Collateral Damage

I think I’ve posted under this title before, but I can assure you it wasn’t about the same subject. This time I’m going to have a bit of a whinge, but before I begin I have to stress the fact that the outcome is worth every bit of pain and inconvenience that I’m currently suffering.

As a result of my pregnancy and the fact that the babies were so large (I was carrying over 13lb of baby by the end), I have seperated my abdominal wall (a condition known as Diastasis Recti). There are degrees of seperation, with many women developing a gap of 1-2cm between the two rows of abdominal muscles (imagine your 6 pack split into two 3 packs). Unfortunately my seperation is more like 25cm. My two rows of abs have basically become obliques.

I first suspected that something was wrong whilst I was lying in my hospital bed and I could see bubbles of gas moving under my skin. I wondered if my good friend Pain Pump (see previous post) was messing with my head again, but it turns out that there is nothing between my skin and my intestines. As gross as that is, it turns out that it is the lesser of the related problems. The main issue when you have no abdominal strength is that you have no core strength, and therefore nothing supporting your back.

As a boxer I have always had incredible core strength and have always just taken it for granted. Turns out that the boxing was my downfall. The more developed your abdominal wall, the more likely it is to become seperated when stretched – or so they tell me now. My surgeon became aware of the issue very early on but didn’t say anything. I actually respect him for that – telling me while I was pregnant would only have served to distress me – and in turn my babies.

So now I am dealing with the consequences. I have to wear full abdominal strapping from my thighs to my chest in order to protect both my gut and support my back. I am not allowed to carry anything heavier than a baby (so I can’t carry the babies in their capsules, both babies at once, the groceries, the baby bath when it’s full etc etc), I can lift my arms over my head (so I can’t hang out washing), I can’t bend over to pick things up, I can’t push the buggy up hills and I can’t do any exercise other than walking. All this for 3 months.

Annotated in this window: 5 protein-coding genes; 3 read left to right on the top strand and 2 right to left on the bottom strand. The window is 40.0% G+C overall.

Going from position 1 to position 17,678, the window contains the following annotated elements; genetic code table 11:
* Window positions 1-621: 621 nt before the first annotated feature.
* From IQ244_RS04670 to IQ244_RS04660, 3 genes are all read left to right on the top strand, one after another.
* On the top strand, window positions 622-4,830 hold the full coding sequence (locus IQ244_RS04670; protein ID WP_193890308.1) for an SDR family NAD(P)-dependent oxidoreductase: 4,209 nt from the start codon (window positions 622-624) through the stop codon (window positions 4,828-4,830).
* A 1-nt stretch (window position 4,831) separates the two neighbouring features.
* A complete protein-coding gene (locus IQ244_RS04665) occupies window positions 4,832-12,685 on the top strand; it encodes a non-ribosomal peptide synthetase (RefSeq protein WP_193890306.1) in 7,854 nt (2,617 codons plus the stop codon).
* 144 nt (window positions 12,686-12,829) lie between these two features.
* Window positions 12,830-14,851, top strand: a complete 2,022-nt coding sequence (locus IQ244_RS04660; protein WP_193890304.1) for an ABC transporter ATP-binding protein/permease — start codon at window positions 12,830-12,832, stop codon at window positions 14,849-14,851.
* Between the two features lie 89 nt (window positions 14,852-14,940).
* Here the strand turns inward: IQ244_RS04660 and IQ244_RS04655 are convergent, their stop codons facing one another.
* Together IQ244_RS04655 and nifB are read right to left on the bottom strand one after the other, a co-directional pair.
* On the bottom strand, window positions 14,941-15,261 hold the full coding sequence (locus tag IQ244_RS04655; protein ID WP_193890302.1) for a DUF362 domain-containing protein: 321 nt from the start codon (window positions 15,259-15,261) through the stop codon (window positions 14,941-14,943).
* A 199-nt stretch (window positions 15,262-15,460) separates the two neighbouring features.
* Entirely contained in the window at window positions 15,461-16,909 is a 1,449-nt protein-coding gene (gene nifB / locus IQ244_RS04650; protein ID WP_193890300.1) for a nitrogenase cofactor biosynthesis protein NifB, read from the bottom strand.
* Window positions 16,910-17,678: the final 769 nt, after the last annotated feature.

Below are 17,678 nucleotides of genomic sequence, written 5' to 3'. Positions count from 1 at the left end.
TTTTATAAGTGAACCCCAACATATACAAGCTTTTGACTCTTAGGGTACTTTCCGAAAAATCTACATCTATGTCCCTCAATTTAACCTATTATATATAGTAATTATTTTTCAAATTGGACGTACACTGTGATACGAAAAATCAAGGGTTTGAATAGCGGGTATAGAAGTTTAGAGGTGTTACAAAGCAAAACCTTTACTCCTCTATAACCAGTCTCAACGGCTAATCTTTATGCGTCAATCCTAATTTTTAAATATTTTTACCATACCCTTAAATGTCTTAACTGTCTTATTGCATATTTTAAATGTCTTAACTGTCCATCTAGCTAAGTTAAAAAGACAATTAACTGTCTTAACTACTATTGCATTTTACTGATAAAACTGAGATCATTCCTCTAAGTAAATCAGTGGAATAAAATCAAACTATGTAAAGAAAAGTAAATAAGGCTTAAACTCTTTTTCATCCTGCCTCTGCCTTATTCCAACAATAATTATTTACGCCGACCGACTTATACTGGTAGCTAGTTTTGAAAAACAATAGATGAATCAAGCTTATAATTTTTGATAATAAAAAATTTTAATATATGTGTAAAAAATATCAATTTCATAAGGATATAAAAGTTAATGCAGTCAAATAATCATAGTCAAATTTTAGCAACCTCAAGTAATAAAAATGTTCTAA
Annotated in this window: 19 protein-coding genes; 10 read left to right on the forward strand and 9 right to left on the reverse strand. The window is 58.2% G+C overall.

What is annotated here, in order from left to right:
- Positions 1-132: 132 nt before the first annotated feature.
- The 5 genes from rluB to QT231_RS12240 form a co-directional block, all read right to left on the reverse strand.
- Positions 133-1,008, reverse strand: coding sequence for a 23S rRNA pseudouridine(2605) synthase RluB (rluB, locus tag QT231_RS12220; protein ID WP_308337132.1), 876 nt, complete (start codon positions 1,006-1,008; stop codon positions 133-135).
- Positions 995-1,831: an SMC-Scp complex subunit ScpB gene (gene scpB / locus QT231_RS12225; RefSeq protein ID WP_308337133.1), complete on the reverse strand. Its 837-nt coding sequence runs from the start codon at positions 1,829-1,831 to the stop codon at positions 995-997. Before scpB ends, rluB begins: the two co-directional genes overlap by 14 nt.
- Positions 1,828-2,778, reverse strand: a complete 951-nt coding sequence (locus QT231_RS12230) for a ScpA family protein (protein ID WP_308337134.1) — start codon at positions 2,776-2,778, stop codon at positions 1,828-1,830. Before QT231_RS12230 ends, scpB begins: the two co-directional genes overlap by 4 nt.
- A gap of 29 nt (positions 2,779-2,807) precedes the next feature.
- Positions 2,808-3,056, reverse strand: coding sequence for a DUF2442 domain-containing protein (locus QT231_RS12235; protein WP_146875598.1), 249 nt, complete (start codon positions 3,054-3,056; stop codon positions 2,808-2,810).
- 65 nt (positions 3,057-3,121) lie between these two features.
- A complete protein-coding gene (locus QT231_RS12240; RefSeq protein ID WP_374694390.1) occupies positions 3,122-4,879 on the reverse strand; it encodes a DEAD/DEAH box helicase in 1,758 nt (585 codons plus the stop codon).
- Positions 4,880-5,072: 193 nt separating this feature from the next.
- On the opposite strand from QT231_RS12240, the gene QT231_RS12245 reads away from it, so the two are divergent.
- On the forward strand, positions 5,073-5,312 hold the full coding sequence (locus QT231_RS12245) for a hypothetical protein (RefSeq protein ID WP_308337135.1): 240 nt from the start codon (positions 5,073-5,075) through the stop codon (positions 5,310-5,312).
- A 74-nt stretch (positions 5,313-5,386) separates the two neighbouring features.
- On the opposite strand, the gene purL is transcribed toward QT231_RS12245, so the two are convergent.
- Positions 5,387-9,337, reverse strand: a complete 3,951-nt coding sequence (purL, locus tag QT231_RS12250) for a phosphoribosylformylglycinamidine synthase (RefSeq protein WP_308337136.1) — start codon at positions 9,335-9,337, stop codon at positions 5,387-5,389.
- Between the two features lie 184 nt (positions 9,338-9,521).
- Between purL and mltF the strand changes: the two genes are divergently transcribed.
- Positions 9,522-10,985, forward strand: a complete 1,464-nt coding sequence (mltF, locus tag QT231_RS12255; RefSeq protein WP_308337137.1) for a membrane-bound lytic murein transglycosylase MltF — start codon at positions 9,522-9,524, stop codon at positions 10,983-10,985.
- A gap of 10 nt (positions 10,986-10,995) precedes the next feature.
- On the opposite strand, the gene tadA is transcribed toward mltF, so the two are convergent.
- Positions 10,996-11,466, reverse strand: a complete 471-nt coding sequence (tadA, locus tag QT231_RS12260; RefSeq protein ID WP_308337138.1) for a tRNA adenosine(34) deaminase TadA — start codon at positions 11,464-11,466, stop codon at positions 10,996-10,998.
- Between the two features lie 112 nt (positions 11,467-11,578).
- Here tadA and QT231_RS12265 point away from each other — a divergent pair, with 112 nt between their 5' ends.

[Insert multiple expletives here.]

As the mother of new twins, I find these restrictions INCREDIBLY frustrating.

The good thing is that it isn’t painful as such. My hips and my back are a constantly nagging source of pain, but I can’t feel anything in my abs. That is frustrating in a way, because I don’t know if they are getting better.

In order to rectify the problem I have a program of physio exercises (but nothing that uses my abs!). If that doesn’t work, I’ll have to have them stitched back together. As if that wasn’t gross enough, the extra ass kicker is that although the surgery is deemed necessary in extreme cases, it is considered cosmetic so isn’t covered by insurance. It is also considered a complication of pregnancy, rather than an accident so isn’t covered by our ACC system. Basically I’m screwed.

So I’m crossing my fingers and doing my exercises.

Every now and then I feel ridiculously frustrated by the whole thing, but then I remind myself what an incredibly small price it is to pay for Israel and Hunter, who have become the axis of my universe.

I’m the luckiest (broken) new mother in the world.


One thought on “Collateral Damage

  1. I thank the universe for the millionth time that I was born a guy… 🙂

    I’m sorry to hear about the complications but it’s good to hear that everything else is going well and you seem to be coping quite well.

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